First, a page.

Recent tensions in the Eastern Mediterranean have multiple drivers including the race for exploitation of energy resources, long-standing maritime disputes, and the broader geopolitical competition between regional powers. While Turkey’s recent assertiveness of her rights in the Eastern Mediterranean drew renewed attention to the region, this round of confrontation has been long in the making.
The Eastern Mediterranean question, like a ghost train, shuttles around and around, plunging the global agenda into fright with each passing day.
For Western capitals, a Turkey led by President Recep Tayyip Erdoğan is a problem they do not know how to manage. It has also been election campaign material for politicians since Brexit. You can be sure that the Erdoğan factor will persist in election campaigns in Germany in 2021 and in France in 2022.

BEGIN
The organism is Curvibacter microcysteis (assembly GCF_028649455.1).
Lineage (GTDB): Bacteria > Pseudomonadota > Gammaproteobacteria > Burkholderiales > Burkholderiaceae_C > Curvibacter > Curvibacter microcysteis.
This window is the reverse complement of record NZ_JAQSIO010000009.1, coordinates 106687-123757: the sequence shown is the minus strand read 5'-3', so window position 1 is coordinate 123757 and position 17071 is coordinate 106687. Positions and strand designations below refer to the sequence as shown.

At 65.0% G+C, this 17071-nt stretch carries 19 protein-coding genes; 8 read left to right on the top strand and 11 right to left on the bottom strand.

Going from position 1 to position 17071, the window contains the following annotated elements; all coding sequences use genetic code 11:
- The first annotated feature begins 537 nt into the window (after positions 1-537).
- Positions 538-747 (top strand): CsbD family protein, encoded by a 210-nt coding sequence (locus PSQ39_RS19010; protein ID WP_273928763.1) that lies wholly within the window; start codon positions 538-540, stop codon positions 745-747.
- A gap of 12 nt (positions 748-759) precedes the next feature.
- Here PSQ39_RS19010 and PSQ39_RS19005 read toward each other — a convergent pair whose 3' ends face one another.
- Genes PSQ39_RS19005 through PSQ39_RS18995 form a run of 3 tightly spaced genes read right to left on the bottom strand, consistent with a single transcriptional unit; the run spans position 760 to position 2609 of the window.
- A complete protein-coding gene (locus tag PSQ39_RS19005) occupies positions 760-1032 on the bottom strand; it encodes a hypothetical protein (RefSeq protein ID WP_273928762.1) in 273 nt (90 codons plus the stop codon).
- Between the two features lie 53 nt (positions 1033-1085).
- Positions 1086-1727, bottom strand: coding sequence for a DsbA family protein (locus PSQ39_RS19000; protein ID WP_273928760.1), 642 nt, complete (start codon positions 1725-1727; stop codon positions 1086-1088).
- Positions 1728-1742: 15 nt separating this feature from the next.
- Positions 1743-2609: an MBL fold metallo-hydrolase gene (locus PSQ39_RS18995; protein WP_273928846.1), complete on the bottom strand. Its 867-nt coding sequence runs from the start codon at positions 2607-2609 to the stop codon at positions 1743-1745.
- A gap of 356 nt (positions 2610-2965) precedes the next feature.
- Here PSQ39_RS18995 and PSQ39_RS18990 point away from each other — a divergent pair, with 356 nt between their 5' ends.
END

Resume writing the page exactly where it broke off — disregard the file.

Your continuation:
For the last decade, the main concern of Turkish foreign policy has been the crises in the Middle East and North Africa, which include threats emanating from different terrorist groups and state failures as a result of Arab insurgencies. Ankara, however, has been spending its energy on its relations with Western countries, especially France and the United States, rather than on these crises. Nowadays, many observers both from inside and outside the nation have been trying to answer the question, “What does the West want from Turkey?” In this piece, I will try to trace the roots of Paris' approach toward Ankara.